Sunrise from Jeffrey Point, The Wilds
Sunrise from Jeffrey Point, The Wilds, Muskingum County, Ohio

Because of the heavy long focal length lens and the high magnification associated with this type of  photography, it’s essential to have rock steady support for the camera and lens.  This means using a sturdy  tripod. I use a Gitzo G1348 tripod with a Kirk BH-1 head and a Really Right Stuff custom-built tripod plate for the  200-400mm Zoom Nikkor, plus mirror lock-up and a cable release.  The 200-400mm Zoom Nikkor allows  Nikon’s Vibration Reduction to be used when the lens is mounted on a tripod, and this facility is indispensable for the slow shutter speeds needed in early morning light combined with a small f/stop to provide adequate depth-of-field.  In addition, I press down with my right hand on the body of the lens to further dampen any wind movement while gently squeezing the cable release.

Trees Near Hartville, Ohio
Trees Near Hartville, Ohio

The photograph above was taken after an early winter storm had left a layer of ice on these trees and farm fields near Hartville in northeast Ohio.  I used my 70-200mm Zoom Nikkor  and my new Nikon D700 camera at a setting of 200mm, ISO 200,  f/9 at 1/125-second, plus a circular polarizing filter to intensify the blue sky. Because of the flat terrain, there isn’t as much compression of the subject planes as in the first image of The Wilds, but the 200mm setting provides a nice juxtaposition of the distant line of trees with the trees in the foreground.

Sycamore Tree Near Dover, Tuscarawas County, Ohio
Sycamore Tree Near Dover, Tuscarawas County, Ohio

The photo above of an American Sycamore tree near Dover in Tuscarawas County, Ohio was taken a couple of hours after the Hartville image.  The sycamore tree was sunlit, but the hillside in the background was in deep shadow, creating a strong tonal contrast. The tree was at least a quarter of a mile from my location at the edge of a country road, but a 350mm setting on the 200-400mm Zoom Nikkor  with my Nikon D700 allowed me to eliminate the sky and other distractions and isolate the tree against the dark hillside, using an ISO of 200, f/9 at 1/125-second.  I took vertical and horizontal versions of the tree composition.

Tulip Trees, Cuyahoga Valley National Park
Tulip Trees, Cuyahoga Valley National Park, Ohio

The final image is a more abstract interpretation of a group of Tulip trees photographed along a trail in the Cuyahoga Valley National Park in northeast Ohio.  The lighter, central tree is the closest, followed by the tree on the left and the more distant three trees on the right side of the picture.  I made this image several years ago using my Fuji GX680 6x8cm view camera, equipped with a 250mm lens, on Fuji Provia 100 film.  The tricky part was positioning the camera so that the tree trunks were tightly grouped and all the background around and behind the trunks was eliminated.

These four photographs share several attributes.  First, they were all taken with a long-focus lens, which serves to compress the subject planes.  The extensive tree ridges shown in the Wilds photo extend for several miles, but the view shown in the scene appeared as a tiny sliver of the distant horizon to the naked eye.  Similarly, the juxtaposed tulip tree trunks depicted in the last photo were a very small section of the woodland vista seen by the eye as I hiked the trail along the Ritchie Ledges in Cuyahoga Valley National Park.

Second, the primary subject matter in each of the photos is trees. In my home state of Ohio, any distant views of the natural or rural landscapes will almost certainly include trees, but I find the diverse shapes and textures of the trunks, limbs, bark, leaves and flowers of trees to be equally appealing as subjects for more intimate photography.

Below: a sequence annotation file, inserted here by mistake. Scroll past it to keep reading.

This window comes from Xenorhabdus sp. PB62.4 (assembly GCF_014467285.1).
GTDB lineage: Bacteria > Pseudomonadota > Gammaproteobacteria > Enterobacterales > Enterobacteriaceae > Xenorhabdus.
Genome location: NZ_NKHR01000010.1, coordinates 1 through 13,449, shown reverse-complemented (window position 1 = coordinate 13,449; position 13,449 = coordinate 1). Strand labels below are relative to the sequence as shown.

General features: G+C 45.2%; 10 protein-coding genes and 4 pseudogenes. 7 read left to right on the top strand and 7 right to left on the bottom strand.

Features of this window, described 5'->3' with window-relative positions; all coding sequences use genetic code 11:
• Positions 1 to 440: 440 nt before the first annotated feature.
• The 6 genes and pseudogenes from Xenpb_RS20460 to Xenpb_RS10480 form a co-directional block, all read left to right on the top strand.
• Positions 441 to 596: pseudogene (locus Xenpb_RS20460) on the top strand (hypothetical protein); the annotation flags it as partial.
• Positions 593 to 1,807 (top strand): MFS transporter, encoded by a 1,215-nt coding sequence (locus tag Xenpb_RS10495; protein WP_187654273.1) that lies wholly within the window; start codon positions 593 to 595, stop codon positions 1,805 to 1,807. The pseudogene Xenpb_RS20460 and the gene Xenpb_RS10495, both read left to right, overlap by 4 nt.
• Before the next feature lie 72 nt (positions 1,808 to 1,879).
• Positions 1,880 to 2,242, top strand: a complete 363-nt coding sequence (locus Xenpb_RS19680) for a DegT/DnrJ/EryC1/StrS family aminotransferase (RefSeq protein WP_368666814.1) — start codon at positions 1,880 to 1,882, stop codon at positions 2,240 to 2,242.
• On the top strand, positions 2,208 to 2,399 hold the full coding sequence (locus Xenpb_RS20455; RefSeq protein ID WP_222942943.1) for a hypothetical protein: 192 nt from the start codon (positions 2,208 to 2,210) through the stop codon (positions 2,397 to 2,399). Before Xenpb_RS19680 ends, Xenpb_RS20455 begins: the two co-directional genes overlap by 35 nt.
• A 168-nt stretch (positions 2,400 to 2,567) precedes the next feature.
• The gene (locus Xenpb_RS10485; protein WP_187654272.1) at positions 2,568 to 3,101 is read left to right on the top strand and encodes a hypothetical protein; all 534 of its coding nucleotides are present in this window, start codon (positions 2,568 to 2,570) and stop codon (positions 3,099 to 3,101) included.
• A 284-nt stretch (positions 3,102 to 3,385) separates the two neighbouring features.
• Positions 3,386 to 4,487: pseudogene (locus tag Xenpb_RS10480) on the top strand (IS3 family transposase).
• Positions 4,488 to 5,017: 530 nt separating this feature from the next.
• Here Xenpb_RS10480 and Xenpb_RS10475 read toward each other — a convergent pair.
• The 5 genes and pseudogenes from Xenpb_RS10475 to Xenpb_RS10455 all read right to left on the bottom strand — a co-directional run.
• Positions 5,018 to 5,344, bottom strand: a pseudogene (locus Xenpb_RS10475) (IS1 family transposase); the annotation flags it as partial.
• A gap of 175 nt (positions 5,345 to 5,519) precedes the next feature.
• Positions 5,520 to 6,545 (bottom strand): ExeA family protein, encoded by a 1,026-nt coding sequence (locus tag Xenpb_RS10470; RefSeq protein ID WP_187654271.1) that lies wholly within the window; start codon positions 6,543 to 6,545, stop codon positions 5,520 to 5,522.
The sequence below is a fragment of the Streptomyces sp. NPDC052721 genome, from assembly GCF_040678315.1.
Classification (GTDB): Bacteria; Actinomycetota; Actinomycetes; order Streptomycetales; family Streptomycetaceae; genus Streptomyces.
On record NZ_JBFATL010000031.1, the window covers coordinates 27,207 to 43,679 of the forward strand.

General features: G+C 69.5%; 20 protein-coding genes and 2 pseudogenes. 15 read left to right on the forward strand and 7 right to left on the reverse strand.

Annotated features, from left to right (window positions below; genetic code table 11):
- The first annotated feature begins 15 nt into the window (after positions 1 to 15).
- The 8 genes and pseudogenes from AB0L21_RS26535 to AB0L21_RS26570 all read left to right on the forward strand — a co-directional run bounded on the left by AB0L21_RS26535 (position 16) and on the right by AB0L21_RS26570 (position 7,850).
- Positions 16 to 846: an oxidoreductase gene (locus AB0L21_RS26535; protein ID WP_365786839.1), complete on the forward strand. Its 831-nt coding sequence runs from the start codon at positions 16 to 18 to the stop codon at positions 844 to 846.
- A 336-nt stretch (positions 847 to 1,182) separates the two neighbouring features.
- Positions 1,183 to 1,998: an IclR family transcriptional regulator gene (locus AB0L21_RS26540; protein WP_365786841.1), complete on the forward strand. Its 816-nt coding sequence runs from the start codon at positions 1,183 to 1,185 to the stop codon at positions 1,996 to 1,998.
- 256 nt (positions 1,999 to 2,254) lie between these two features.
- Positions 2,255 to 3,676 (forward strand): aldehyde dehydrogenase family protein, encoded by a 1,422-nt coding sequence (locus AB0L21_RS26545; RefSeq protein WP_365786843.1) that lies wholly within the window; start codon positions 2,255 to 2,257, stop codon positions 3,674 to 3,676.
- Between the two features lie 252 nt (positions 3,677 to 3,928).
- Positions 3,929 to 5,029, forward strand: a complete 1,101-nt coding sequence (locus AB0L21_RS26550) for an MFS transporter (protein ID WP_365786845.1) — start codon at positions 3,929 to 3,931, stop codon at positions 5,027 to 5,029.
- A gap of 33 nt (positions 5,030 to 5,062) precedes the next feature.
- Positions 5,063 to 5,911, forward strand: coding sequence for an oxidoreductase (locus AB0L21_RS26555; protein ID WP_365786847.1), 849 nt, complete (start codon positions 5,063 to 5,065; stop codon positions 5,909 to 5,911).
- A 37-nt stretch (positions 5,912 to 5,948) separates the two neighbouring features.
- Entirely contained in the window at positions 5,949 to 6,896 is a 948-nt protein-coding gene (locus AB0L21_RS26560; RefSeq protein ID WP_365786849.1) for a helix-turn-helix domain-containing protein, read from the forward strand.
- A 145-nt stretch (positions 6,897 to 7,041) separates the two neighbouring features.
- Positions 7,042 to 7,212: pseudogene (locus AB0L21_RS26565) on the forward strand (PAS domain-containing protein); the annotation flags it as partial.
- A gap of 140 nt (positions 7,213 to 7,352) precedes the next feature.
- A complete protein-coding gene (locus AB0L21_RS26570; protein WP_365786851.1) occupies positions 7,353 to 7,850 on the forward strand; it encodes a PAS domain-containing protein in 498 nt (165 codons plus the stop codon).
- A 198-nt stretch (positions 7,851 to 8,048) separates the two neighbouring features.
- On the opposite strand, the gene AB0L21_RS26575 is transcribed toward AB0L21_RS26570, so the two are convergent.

Third, although each of the photographs was taken and post-processed in Photoshop as a color photograph, I’ve chosen to convert them to B&W because I feel that a monochromatic representation makes for a stronger photograph in each case.  By eliminating color, the intrinsic tones and shapes of the trees are  emphasized.

Opportunities to create these “high compression” landscapes occur throughout the Buckeye State, though images like the misty sunrise taken at The Wilds require elevated viewpoints that are more likely to be found in the hill country of southeast Ohio than the flat lands of northwest Ohio.  In the western  United States,  the mountains, canyons and desert terrain provide infinite opportunities for high compression landscape photography.


Notwithstanding the dire predictions for the economy during the next year or two, I’m working hard to schedule new photography seminars and workshops, line up new book projects and other photography assignments,  market my stock photographs and color prints, and visit some new locations to find interesting new subjects for my photography endeavors.  I would like to thank my clients, family and friends for your support for my photography efforts during 2008, and I would like to wish you all a happy, healthy, productive and peaceful year in 2009.

Ian Adams

This Post Has 2 Comments

  1. Hello Ian,
    I was delighted to receive your current newsletter. My life at this point is tied closely to home as mom has dementia and isn’t as mobile. Haven’t worked since Easter and am trying to find something to do from home. Difficult as I don’t really trust the internet too much.

    Your photos in this letter are wonderful! I have always loved b&w. Much luck to you in 2009 I think it will be tougher until around August or so before anyone notices any slight improvements.

    Happy New Year.

    Jan Tuttle

  2. Hi Ian,

    great photos on this page! You truly show Appalachian Ohio in your Wilds photo the way I have it in memory from my childhood. Thank you for this photo. If anyone has a doubt to the amount of ridges in SE Ohio this photo will dispel it.

    Have you ever traveled out on state route 78 between McConnellsville and Glouster Ohio? There are some peaks there with fantastic views also! Claims the highest elevation in Ohio. Just be careful driving on 78, way curvier and steeper than the road to Cumberland. You catch 78 at Caldwell off 77 south or off route 33 in Athens county at Nelsonville.

    I wonder if the Wayne National Forest Service commissions any photographic work? You might want to contact them. http://www.fs.fed.us/r9/wayne/contacts.html

    Keep up the great work!